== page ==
Bob calls each of the self-aggregated groups – such as people who love Maine islands – sub-networks. But I’d argue that the value of the larger network is actually retained in the uber-net, because these sub-networks are actually pivot points: If the aggregation platform of the uber-net is efficient, I’m not just a member of island-lovers, I’m also a member (to varying degrees of involvement) in a range of others.
That doesn’t mean the increasing value of the uber-net extends into infinity – there’s likely some inevitable point where network bloat reduces quality and encourages defection – but if the sub-communities themselves can continue to grow efficiently, and new sub-networks are continually forming, the larger net retains that value.
Two comments on the original IEEE article:
I saw no empirical or observational evidence of one of these laws verses another in the article to tell me why n log(n) described the growth of say Google better than another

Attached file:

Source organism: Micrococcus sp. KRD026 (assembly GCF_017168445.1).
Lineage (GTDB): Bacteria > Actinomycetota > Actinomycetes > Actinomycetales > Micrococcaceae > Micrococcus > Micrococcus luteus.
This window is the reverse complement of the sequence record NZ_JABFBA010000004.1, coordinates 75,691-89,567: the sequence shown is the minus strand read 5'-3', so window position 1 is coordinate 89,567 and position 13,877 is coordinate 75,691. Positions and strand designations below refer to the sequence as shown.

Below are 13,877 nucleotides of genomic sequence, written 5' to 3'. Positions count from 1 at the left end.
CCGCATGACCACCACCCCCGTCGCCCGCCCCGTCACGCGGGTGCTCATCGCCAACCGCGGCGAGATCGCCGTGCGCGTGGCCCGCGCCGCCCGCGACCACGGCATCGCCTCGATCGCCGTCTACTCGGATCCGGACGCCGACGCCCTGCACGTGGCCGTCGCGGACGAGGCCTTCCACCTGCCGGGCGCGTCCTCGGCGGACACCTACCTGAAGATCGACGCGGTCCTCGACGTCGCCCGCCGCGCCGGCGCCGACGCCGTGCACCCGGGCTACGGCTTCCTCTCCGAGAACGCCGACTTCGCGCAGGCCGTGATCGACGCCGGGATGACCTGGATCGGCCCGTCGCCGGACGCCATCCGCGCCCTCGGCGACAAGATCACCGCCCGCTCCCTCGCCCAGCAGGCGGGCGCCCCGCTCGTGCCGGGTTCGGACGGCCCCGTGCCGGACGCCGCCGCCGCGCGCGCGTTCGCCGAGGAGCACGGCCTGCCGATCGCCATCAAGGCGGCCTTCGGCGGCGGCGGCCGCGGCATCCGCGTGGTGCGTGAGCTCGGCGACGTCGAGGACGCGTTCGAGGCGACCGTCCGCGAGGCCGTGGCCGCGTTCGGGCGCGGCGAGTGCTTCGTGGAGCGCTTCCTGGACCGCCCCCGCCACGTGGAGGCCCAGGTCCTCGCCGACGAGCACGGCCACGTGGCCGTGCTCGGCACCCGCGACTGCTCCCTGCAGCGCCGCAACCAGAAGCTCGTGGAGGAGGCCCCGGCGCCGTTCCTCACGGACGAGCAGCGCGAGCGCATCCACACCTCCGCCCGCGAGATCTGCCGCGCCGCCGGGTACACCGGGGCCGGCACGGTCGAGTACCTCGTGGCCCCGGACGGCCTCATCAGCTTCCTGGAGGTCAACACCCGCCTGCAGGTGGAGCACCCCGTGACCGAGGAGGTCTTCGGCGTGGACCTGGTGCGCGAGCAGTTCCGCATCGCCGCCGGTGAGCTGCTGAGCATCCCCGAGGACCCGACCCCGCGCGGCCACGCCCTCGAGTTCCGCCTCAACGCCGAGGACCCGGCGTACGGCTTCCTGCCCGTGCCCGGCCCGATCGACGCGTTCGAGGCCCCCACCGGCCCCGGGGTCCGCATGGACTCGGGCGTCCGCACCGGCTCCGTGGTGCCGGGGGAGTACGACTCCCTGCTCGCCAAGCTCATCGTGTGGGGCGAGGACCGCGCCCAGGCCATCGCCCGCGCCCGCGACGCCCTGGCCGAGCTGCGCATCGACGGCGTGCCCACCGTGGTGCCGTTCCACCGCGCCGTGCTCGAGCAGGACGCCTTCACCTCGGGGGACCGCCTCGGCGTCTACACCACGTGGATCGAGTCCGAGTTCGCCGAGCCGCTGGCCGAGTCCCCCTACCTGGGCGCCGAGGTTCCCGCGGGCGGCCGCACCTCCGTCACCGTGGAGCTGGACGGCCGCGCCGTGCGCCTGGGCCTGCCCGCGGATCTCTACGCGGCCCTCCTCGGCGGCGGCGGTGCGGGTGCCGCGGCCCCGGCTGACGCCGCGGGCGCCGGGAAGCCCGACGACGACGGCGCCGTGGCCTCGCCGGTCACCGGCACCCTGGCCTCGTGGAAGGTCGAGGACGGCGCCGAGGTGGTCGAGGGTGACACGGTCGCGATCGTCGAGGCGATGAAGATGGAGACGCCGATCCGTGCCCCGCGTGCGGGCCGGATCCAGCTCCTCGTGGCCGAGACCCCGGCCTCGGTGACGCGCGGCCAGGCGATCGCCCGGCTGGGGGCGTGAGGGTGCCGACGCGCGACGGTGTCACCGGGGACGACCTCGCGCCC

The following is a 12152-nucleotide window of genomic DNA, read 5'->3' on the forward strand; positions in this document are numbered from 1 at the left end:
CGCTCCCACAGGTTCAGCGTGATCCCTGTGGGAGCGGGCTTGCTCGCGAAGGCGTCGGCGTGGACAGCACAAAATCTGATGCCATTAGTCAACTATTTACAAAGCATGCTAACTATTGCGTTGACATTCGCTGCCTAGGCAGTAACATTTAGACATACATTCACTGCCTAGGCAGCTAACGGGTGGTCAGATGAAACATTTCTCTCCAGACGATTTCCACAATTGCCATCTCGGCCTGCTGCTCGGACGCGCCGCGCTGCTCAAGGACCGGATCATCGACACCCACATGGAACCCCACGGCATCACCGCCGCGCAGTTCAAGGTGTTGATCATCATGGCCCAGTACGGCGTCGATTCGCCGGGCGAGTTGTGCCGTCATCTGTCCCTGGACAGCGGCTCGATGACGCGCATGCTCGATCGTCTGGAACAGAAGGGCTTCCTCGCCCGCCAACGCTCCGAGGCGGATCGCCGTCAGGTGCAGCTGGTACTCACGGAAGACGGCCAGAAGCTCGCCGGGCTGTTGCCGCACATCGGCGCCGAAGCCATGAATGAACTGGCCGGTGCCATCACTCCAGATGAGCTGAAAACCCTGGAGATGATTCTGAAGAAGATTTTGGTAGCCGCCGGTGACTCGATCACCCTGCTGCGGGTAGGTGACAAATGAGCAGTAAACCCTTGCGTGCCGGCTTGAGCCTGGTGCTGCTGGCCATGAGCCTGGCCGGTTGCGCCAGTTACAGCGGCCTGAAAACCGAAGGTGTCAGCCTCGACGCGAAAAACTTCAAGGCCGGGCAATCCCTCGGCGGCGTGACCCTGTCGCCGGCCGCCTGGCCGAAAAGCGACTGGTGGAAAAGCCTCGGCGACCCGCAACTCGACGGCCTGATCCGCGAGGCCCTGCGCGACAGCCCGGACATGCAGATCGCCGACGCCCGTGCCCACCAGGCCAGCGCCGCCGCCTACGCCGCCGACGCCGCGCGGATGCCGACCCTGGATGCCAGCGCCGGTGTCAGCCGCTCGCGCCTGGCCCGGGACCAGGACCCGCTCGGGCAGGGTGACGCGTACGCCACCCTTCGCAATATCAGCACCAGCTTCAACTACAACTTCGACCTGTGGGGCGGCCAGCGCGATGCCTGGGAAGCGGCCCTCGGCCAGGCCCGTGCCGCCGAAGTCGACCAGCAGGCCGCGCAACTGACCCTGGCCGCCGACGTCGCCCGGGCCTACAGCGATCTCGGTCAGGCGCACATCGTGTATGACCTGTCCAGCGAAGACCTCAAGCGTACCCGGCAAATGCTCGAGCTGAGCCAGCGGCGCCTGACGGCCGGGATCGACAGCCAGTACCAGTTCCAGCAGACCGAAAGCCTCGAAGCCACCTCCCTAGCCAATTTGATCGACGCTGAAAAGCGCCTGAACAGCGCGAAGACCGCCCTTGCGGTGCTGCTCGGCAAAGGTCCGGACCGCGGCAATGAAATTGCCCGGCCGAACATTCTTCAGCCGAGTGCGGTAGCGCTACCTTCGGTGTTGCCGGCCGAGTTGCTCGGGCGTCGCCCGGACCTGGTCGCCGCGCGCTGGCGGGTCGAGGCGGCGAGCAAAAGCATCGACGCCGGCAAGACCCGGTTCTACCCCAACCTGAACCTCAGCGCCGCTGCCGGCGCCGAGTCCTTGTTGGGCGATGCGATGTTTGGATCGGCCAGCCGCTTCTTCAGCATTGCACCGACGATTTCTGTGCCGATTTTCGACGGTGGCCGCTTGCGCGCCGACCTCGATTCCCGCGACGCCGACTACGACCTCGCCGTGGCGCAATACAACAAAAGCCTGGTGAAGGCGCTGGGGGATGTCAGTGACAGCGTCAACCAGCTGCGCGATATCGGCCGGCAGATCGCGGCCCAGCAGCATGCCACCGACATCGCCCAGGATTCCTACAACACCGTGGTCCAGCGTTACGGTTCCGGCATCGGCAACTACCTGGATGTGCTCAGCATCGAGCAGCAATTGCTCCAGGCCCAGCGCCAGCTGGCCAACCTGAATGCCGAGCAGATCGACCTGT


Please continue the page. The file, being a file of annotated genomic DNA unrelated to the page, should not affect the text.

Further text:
While there is no doubt that laws of increasing returns exist for networked businesses, all these laws are based on a number of fundamental assumptions:
(i) that the the n+1th customer is similar in value to the nth, on average. When all the customers that value the service highly are absorbed, what remains are customers who value it less..and that means the law of diminishing returns starts to come into effect unless new products and services can be found – in effect a growth curve of little “S” curves
(ii) that all customers are roughly equal in impact – however, most comms networks are small world networks where customers are definitely not equal. If early adopters are “power users”, the value will fall off over time